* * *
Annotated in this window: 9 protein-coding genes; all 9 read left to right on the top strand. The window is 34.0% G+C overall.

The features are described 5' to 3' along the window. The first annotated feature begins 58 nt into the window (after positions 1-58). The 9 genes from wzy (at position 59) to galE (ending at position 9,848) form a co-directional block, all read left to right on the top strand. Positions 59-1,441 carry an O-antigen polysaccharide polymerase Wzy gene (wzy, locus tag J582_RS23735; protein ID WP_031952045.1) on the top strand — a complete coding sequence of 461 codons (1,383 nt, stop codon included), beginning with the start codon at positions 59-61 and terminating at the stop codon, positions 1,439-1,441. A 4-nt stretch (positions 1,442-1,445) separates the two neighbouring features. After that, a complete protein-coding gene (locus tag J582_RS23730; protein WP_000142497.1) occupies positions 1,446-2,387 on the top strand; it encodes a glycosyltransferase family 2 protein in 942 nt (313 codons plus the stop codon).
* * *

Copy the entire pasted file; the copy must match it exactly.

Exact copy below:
Annotated in this window: 9 protein-coding genes; all 9 read left to right on the top strand. The window is 34.0% G+C overall.

The features are described 5' to 3' along the window. The first annotated feature begins 58 nt into the window (after positions 1-58). The 9 genes from wzy (at position 59) to galE (ending at position 9,848) form a co-directional block, all read left to right on the top strand. Positions 59-1,441 carry an O-antigen polysaccharide polymerase Wzy gene (wzy, locus tag J582_RS23735; protein ID WP_031952045.1) on the top strand — a complete coding sequence of 461 codons (1,383 nt, stop codon included), beginning with the start codon at positions 59-61 and terminating at the stop codon, positions 1,439-1,441. A 4-nt stretch (positions 1,442-1,445) separates the two neighbouring features. After that, a complete protein-coding gene (locus tag J582_RS23730; protein WP_000142497.1) occupies positions 1,446-2,387 on the top strand; it encodes a glycosyltransferase family 2 protein in 942 nt (313 codons plus the stop codon).